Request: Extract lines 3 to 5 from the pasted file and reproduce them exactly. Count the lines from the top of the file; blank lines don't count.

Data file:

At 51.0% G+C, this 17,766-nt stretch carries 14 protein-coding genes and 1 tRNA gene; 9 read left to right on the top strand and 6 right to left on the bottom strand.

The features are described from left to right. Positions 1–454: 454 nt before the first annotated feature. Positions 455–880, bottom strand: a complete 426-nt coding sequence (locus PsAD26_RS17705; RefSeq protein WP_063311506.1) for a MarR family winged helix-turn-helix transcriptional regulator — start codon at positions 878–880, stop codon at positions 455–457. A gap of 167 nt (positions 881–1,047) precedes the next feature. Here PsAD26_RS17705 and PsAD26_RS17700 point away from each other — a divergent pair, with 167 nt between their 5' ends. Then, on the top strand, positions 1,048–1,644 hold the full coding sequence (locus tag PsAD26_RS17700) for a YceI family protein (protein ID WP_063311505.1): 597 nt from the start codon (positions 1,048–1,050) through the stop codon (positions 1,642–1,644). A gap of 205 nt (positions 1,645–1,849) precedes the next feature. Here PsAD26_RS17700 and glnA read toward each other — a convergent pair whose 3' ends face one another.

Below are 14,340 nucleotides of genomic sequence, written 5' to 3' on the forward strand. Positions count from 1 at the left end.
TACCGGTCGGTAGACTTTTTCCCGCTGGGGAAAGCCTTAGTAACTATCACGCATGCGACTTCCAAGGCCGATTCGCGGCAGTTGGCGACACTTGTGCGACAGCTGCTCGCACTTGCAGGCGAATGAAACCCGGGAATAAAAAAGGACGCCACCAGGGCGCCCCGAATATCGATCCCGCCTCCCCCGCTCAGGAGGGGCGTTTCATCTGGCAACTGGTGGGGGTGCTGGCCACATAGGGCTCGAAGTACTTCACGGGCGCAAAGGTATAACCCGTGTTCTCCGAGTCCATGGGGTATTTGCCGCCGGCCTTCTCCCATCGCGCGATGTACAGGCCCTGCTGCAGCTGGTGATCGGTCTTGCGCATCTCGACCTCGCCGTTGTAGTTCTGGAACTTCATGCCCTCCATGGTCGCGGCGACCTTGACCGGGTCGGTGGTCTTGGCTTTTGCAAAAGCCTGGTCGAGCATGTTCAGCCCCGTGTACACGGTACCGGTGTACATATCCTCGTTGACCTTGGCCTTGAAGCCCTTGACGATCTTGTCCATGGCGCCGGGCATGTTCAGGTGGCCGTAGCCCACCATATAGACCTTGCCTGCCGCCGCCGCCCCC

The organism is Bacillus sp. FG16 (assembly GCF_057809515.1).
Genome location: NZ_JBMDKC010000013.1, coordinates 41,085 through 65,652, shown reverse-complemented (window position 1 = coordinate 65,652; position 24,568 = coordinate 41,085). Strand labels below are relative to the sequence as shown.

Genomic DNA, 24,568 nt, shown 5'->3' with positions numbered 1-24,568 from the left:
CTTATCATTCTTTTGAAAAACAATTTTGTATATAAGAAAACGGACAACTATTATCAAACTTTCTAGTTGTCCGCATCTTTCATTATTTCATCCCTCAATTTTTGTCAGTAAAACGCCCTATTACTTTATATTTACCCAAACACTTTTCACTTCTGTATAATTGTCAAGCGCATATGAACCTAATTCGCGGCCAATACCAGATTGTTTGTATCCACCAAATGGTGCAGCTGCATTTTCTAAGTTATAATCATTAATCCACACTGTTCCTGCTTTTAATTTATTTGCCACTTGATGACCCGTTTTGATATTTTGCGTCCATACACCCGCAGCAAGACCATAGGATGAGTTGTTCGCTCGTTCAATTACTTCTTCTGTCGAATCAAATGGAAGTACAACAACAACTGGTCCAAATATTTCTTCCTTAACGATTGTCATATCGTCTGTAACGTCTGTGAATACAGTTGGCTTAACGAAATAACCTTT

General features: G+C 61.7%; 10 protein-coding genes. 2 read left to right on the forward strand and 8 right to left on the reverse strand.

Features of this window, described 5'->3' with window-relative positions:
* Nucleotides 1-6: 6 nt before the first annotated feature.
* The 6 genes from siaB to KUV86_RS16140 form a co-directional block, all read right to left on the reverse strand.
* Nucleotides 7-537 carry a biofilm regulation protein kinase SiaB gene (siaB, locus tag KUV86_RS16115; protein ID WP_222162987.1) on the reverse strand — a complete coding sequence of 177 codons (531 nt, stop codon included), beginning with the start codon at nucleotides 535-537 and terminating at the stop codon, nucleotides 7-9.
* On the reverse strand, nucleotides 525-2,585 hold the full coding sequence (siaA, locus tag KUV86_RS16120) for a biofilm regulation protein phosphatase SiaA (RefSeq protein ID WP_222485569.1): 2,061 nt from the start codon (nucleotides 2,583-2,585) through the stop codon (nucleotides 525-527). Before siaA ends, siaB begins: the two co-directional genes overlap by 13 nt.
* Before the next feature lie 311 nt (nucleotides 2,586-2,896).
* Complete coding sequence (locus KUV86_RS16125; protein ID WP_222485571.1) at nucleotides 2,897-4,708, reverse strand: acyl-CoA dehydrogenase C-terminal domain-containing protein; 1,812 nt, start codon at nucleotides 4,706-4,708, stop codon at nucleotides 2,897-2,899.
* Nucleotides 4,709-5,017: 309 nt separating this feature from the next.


Below are 14,340 nucleotides of genomic sequence, written 5' to 3' on the forward strand. Positions count from 1 at the left end.
TACCGGTCGGTAGACTTTTTCCCGCTGGGGAAAGCCTTAGTAACTATCACGCATGCGACTTCCAAGGCCGATTCGCGGCAGTTGGCGACACTTGTGCGACAGCTGCTCGCACTTGCAGGCGAATGAAACCCGGGAATAAAAAAGGACGCCACCAGGGCGCCCCGAATATCGATCCCGCCTCCCCCGCTCAGGAGGGGCGTTTCATCTGGCAACTGGTGGGGGTGCTGGCCACATAGGGCTCGAAGTACTTCACGGGCGCAAAGGTATAACCCGTGTTCTCCGAGTCCATGGGGTATTTGCCGCCGGCCTTCTCCCATCGCGCGATGTACAGGCCCTGCTGCAGCTGGTGATCGGTCTTGCGCATCTCGACCTCGCCGTTGTAGTTCTGGAACTTCATGCCCTCCATGGTCGCGGCGACCTTGACCGGGTCGGTGGTCTTGGCTTTTGCAAAAGCCTGGTCGAGCATGTTCAGCCCCGTGTACACGGTACCGGTGTACATATCCTCGTTGACCTTGGCCTTGAAGCCCTTGACGATCTTGTCCATGGCGCCGGGCATGTTCAGGTGGCCGTAGCCCACCATATAGACCTTGCCTGCCGCCGCCGCCCCC

The organism is Bacillus sp. FG16 (assembly GCF_057809515.1).